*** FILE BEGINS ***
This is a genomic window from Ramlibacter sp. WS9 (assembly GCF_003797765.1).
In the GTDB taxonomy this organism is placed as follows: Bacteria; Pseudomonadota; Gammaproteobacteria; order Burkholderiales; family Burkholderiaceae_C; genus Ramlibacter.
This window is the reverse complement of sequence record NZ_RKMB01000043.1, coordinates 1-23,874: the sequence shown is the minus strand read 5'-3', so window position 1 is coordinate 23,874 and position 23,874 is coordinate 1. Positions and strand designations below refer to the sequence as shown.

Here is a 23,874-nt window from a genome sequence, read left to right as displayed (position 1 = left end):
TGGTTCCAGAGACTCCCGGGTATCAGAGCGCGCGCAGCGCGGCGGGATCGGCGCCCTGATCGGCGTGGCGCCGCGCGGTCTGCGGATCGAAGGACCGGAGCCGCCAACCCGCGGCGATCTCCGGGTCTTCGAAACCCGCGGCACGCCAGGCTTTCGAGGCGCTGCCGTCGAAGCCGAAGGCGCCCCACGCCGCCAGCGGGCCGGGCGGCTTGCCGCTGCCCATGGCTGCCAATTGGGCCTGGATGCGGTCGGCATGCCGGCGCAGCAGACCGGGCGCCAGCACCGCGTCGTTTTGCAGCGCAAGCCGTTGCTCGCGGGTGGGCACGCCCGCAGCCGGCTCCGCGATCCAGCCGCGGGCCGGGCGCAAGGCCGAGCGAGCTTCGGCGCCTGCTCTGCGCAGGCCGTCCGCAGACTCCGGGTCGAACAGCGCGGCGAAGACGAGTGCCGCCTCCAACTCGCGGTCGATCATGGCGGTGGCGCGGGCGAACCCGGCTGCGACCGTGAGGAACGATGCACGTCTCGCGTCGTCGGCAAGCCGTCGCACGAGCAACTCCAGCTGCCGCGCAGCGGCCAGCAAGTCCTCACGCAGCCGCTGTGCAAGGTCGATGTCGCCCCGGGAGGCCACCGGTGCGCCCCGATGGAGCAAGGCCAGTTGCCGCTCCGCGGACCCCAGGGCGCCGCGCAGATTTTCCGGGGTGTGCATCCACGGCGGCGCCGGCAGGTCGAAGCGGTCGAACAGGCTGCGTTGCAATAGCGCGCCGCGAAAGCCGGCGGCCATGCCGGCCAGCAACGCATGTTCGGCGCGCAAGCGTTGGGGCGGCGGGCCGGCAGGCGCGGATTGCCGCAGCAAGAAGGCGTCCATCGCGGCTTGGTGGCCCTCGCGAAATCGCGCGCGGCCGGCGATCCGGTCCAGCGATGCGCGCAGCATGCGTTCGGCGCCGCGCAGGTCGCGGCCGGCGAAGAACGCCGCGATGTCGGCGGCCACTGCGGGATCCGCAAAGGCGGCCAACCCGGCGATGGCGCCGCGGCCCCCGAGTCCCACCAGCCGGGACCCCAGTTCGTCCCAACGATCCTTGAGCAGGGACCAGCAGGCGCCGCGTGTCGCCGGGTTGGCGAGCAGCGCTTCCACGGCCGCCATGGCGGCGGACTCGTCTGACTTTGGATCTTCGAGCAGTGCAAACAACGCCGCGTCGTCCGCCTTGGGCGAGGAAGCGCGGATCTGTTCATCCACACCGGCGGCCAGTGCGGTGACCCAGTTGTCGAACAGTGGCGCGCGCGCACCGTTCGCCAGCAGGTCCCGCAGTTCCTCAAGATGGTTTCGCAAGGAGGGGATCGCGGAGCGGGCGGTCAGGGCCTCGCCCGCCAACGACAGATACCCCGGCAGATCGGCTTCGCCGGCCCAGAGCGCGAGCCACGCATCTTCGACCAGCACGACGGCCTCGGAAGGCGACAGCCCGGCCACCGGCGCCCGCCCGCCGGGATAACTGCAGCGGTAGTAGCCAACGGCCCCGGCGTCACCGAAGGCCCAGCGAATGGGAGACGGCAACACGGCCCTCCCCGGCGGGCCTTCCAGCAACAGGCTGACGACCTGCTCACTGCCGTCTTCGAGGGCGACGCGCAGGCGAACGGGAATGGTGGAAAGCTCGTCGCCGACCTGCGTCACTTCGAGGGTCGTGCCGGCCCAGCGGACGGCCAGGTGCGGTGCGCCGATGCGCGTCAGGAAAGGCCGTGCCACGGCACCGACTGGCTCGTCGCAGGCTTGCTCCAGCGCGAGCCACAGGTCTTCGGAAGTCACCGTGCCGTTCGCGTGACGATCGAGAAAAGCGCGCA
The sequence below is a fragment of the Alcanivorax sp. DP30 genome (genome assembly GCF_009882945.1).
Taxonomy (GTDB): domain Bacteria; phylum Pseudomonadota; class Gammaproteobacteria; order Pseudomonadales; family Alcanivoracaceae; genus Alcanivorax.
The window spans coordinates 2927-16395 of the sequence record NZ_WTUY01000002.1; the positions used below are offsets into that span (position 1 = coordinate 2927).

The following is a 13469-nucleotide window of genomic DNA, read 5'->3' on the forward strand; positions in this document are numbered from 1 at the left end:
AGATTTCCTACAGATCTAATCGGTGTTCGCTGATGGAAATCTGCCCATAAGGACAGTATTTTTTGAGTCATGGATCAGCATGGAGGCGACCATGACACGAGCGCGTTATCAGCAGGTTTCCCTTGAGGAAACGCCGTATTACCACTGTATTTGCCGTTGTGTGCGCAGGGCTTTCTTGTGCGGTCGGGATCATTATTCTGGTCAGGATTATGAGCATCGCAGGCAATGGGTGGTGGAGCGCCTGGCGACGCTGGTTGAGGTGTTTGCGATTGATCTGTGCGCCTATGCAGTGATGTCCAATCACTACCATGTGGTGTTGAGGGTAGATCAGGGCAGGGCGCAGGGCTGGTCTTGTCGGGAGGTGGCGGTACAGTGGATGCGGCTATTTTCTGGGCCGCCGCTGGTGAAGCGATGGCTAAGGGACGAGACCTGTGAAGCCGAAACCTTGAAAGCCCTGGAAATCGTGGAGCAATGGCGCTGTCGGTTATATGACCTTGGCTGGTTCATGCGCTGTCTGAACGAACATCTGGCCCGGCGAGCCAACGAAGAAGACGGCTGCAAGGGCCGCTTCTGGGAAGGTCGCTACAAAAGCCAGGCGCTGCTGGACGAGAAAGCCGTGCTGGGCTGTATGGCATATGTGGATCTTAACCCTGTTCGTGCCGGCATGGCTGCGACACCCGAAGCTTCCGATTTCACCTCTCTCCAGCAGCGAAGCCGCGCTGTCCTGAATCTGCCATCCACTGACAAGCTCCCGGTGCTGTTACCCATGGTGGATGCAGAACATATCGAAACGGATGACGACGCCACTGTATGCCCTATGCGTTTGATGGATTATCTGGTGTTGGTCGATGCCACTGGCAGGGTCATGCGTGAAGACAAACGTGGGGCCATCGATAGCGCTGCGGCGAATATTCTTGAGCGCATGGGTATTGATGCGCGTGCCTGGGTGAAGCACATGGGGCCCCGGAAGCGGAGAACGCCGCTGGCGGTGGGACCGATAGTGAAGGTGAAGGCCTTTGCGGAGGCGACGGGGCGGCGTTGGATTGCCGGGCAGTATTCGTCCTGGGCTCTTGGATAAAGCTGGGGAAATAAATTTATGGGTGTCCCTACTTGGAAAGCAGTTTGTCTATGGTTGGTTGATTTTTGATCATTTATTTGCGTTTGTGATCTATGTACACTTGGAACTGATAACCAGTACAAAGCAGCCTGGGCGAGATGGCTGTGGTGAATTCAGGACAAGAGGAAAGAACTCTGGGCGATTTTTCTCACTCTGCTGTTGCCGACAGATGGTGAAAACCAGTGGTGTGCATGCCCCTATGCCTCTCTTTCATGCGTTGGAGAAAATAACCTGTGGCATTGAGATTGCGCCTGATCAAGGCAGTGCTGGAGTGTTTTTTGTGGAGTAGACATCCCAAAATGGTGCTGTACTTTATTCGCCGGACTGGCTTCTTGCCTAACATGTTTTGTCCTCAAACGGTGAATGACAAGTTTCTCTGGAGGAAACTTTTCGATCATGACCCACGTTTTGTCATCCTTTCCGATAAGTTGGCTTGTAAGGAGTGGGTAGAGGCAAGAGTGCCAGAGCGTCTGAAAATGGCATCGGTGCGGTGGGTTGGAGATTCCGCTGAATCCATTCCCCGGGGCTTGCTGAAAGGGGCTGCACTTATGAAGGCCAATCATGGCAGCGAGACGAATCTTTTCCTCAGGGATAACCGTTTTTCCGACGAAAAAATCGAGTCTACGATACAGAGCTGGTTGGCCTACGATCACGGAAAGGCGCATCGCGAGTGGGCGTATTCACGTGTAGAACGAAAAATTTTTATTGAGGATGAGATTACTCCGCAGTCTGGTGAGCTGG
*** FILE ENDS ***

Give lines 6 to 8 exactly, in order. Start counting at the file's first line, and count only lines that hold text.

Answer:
The sequence below is a fragment of the Alcanivorax sp. DP30 genome (genome assembly GCF_009882945.1).
Taxonomy (GTDB): domain Bacteria; phylum Pseudomonadota; class Gammaproteobacteria; order Pseudomonadales; family Alcanivoracaceae; genus Alcanivorax.
The window spans coordinates 2927-16395 of the sequence record NZ_WTUY01000002.1; the positions used below are offsets into that span (position 1 = coordinate 2927).